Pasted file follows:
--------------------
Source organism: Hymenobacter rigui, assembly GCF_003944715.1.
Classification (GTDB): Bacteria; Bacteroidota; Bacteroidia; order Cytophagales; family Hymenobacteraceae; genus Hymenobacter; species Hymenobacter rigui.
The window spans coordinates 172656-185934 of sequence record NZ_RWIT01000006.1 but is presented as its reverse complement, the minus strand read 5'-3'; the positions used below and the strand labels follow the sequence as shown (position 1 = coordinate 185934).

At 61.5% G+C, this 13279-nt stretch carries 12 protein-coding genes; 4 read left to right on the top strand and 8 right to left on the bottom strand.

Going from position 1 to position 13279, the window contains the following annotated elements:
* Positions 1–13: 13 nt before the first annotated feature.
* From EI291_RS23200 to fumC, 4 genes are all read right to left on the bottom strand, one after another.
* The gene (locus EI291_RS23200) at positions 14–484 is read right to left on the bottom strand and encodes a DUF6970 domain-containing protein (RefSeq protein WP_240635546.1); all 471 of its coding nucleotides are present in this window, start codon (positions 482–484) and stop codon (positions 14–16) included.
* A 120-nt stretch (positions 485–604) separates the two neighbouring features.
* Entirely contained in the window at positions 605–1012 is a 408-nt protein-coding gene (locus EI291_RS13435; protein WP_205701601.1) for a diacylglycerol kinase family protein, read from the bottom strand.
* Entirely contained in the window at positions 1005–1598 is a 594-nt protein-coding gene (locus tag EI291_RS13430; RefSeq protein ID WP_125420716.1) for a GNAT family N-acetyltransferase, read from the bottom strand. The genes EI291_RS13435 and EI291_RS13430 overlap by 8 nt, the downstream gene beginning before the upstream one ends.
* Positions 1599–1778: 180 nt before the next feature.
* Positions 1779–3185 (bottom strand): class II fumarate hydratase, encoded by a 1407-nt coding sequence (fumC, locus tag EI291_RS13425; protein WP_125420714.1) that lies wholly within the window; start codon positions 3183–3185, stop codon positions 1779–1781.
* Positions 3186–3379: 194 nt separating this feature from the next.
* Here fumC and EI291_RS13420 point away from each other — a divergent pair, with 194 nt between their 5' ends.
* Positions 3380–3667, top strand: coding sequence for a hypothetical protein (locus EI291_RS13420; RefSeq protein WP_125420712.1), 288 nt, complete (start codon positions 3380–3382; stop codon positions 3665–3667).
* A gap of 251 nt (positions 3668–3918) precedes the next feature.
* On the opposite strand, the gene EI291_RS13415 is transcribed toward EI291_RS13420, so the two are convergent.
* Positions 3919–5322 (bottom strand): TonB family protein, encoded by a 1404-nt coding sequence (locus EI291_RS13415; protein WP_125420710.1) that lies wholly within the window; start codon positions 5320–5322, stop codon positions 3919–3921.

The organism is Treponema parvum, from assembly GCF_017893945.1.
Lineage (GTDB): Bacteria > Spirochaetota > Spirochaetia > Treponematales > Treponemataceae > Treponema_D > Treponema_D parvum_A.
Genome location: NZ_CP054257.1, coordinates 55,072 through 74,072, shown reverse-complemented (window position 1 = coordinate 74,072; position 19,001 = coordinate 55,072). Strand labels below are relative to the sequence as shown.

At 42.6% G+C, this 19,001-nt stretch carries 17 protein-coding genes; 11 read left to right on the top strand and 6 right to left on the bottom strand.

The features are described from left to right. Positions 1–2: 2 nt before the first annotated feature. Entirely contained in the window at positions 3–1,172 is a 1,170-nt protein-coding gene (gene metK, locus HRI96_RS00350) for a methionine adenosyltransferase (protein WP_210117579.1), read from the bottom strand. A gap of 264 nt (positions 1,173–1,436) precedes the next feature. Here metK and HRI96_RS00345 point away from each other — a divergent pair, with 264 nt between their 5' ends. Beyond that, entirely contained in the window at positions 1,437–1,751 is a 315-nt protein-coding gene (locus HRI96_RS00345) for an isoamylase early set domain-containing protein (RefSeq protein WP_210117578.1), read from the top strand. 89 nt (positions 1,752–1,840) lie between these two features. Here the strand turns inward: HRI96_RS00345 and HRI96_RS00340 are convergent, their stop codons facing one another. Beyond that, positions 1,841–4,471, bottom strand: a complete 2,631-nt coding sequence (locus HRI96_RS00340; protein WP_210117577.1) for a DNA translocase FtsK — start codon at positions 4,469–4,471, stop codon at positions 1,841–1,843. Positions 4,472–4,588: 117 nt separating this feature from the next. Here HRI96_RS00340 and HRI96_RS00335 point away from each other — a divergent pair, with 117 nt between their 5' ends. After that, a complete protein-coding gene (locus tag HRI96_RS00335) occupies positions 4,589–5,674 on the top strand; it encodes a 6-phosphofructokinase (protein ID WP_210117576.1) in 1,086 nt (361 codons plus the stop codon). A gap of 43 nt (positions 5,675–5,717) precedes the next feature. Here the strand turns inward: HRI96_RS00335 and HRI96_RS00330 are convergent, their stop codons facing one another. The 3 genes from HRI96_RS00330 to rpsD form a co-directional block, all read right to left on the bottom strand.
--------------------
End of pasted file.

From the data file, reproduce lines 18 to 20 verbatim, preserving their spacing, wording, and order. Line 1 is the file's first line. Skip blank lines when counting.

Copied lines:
* On the opposite strand, the gene EI291_RS13415 is transcribed toward EI291_RS13420, so the two are convergent.
* Positions 3919–5322 (bottom strand): TonB family protein, encoded by a 1404-nt coding sequence (locus EI291_RS13415; protein WP_125420710.1) that lies wholly within the window; start codon positions 5320–5322, stop codon positions 3919–3921.

The organism is Treponema parvum, from assembly GCF_017893945.1.